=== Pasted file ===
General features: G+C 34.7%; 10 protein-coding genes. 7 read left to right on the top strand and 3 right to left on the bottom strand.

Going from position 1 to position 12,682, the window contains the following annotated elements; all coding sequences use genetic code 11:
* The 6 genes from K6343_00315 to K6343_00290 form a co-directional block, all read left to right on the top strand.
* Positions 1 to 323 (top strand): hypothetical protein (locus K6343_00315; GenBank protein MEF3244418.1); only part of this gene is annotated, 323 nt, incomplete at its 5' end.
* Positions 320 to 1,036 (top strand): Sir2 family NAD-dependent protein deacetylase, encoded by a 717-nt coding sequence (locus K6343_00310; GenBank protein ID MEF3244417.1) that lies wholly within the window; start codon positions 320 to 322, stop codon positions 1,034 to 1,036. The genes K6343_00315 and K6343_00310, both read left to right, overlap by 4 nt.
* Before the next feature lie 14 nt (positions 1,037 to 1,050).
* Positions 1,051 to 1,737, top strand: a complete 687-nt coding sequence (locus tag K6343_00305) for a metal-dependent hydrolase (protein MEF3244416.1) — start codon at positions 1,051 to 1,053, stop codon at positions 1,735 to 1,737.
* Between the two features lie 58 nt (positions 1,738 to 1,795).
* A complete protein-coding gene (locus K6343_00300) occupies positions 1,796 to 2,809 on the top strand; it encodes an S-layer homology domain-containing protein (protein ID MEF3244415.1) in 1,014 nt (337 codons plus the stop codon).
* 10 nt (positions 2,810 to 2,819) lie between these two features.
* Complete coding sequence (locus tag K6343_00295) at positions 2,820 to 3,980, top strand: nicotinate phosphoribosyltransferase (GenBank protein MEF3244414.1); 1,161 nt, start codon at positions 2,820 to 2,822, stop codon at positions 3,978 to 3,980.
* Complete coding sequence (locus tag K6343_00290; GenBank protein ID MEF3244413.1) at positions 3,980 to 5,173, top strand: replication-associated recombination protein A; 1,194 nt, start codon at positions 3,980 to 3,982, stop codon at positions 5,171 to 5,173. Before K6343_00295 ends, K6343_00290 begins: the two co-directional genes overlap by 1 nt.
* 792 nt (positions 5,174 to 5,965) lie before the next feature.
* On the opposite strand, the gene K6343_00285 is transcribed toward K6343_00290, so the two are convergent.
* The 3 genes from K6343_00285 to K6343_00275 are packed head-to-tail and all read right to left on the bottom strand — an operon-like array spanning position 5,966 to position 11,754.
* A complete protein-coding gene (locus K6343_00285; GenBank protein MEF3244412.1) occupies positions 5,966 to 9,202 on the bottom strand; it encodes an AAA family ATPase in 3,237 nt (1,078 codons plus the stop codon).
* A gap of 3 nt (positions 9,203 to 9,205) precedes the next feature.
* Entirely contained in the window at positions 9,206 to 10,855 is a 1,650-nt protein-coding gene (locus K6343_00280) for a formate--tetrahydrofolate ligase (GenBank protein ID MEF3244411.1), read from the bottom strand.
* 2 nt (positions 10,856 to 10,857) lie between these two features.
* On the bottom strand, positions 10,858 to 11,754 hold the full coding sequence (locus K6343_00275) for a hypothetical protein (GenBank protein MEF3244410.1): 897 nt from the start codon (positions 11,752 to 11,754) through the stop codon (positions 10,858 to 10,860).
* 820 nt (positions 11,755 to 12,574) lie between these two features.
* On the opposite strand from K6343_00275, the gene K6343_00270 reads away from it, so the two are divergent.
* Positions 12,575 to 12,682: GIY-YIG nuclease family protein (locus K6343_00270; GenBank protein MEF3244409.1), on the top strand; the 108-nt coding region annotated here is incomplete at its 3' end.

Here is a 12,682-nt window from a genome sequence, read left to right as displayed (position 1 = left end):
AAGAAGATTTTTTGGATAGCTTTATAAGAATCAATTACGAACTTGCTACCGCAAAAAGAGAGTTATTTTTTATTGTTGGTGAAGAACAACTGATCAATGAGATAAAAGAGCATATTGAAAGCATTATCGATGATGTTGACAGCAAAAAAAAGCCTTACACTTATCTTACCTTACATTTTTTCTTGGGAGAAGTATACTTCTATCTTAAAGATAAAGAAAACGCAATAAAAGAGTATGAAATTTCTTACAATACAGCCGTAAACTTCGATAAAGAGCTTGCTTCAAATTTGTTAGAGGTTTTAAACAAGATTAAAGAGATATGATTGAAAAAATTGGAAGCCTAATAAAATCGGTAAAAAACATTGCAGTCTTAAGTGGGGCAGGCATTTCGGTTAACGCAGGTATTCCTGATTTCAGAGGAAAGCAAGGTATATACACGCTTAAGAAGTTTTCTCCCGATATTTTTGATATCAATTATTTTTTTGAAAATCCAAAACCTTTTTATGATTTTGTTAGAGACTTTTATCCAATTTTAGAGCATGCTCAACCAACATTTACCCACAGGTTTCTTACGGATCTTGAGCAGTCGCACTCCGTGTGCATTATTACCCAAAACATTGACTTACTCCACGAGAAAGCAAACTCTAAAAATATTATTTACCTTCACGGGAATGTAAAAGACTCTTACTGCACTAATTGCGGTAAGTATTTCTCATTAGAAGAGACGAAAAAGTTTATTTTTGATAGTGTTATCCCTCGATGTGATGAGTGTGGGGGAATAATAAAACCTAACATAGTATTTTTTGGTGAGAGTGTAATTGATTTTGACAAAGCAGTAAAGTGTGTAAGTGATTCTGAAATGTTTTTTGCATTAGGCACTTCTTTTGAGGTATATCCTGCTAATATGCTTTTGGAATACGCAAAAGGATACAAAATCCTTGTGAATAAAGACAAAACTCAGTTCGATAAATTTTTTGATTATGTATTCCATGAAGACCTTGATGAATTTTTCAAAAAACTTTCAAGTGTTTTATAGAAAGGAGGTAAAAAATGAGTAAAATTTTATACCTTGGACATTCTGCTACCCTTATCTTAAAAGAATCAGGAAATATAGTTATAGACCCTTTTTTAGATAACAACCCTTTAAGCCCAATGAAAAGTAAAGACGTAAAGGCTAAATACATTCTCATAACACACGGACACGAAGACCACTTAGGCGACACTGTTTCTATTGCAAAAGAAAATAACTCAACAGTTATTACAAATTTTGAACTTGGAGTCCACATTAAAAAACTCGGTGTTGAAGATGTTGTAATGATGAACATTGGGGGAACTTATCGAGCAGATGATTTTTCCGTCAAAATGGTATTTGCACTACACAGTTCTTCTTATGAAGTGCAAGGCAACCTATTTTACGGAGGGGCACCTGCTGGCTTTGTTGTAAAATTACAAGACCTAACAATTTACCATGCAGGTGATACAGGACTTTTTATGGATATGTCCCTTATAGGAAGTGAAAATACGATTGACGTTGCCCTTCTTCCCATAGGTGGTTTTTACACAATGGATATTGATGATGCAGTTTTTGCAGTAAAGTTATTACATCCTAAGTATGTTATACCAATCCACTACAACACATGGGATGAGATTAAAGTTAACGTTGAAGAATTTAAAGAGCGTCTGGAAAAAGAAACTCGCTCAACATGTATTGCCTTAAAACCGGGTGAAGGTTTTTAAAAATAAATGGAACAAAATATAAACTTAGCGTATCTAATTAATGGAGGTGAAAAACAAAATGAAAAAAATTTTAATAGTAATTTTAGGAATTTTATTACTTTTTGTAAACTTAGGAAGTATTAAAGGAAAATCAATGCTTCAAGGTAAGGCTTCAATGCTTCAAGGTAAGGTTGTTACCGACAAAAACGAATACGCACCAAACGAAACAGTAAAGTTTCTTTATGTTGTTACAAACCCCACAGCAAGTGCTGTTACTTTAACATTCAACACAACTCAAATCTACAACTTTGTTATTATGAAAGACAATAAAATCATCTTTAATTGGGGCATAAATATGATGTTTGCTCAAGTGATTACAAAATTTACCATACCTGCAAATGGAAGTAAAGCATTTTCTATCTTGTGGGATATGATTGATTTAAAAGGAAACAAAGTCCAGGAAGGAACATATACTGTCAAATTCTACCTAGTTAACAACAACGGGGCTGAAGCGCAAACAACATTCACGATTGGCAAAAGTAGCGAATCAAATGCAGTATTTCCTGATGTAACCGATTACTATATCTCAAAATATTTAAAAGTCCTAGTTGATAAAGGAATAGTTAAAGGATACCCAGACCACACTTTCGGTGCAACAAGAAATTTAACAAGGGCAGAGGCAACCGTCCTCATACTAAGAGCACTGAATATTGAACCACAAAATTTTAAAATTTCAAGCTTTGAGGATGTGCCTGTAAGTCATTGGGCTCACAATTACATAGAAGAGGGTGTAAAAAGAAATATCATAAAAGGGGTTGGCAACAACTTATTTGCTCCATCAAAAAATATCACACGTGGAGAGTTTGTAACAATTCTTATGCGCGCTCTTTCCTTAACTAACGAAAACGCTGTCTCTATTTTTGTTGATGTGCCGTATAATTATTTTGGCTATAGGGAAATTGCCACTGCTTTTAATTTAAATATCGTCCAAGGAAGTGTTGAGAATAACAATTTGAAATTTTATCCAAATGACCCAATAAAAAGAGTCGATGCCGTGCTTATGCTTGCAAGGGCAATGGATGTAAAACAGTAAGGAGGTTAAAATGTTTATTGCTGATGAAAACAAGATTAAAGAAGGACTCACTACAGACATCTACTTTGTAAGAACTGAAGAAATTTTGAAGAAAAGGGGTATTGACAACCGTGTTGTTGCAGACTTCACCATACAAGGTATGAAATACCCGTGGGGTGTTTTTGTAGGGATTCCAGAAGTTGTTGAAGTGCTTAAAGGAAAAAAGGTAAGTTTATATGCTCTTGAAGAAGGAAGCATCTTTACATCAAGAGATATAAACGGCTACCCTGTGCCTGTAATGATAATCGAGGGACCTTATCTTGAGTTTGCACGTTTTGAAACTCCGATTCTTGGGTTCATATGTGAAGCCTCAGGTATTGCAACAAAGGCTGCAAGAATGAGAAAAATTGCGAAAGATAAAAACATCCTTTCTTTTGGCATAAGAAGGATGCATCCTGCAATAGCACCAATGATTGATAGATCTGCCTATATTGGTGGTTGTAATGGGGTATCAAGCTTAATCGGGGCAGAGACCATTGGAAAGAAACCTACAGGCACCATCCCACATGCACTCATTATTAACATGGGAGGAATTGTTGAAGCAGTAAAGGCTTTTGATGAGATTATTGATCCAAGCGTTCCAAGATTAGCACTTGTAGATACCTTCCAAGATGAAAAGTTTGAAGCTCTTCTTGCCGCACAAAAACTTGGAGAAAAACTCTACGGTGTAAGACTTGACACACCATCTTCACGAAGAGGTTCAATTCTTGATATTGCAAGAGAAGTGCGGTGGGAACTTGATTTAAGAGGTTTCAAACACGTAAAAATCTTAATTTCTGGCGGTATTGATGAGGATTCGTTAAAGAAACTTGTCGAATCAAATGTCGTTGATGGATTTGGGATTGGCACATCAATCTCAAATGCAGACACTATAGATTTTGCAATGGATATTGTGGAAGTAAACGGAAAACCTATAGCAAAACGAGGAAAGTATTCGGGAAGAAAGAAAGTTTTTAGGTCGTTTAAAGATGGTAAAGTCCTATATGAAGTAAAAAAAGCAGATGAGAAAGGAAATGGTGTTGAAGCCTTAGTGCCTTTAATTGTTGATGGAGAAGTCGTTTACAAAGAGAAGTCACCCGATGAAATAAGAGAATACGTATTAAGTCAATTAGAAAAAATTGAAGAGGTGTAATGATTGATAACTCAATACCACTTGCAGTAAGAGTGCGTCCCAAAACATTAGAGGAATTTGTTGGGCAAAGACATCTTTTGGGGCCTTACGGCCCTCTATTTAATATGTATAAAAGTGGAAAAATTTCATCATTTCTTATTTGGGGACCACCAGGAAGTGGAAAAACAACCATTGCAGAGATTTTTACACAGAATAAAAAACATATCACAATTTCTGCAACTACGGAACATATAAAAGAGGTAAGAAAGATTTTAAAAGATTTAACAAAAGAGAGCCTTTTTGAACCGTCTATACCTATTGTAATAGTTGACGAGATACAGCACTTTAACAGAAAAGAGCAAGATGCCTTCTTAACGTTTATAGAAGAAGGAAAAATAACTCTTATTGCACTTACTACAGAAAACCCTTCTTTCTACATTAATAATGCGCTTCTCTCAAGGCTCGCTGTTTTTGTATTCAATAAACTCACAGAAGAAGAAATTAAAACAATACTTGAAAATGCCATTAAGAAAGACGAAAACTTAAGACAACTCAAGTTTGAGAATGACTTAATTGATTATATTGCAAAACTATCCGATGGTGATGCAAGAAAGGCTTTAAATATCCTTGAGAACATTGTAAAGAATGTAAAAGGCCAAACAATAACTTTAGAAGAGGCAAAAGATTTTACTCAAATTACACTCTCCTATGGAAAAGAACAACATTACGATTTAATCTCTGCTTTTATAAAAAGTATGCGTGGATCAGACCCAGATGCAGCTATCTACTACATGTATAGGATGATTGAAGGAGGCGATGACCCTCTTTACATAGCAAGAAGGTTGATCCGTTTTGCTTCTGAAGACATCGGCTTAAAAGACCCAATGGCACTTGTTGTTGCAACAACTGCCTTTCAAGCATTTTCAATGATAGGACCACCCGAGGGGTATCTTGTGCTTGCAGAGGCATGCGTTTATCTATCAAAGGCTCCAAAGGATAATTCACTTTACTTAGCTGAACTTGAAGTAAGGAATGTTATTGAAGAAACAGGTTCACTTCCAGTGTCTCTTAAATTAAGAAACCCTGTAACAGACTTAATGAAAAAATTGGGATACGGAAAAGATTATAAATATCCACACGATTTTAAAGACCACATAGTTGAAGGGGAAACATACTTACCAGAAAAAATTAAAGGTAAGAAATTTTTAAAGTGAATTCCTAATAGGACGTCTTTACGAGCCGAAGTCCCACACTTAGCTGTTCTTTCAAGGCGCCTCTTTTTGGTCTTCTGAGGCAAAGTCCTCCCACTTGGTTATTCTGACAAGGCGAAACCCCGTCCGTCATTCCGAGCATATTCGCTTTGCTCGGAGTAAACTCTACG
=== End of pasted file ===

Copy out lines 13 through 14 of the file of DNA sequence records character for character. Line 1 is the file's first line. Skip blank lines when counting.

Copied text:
* 792 nt (positions 5,174 to 5,965) lie before the next feature.
* On the opposite strand, the gene K6343_00285 is transcribed toward K6343_00290, so the two are convergent.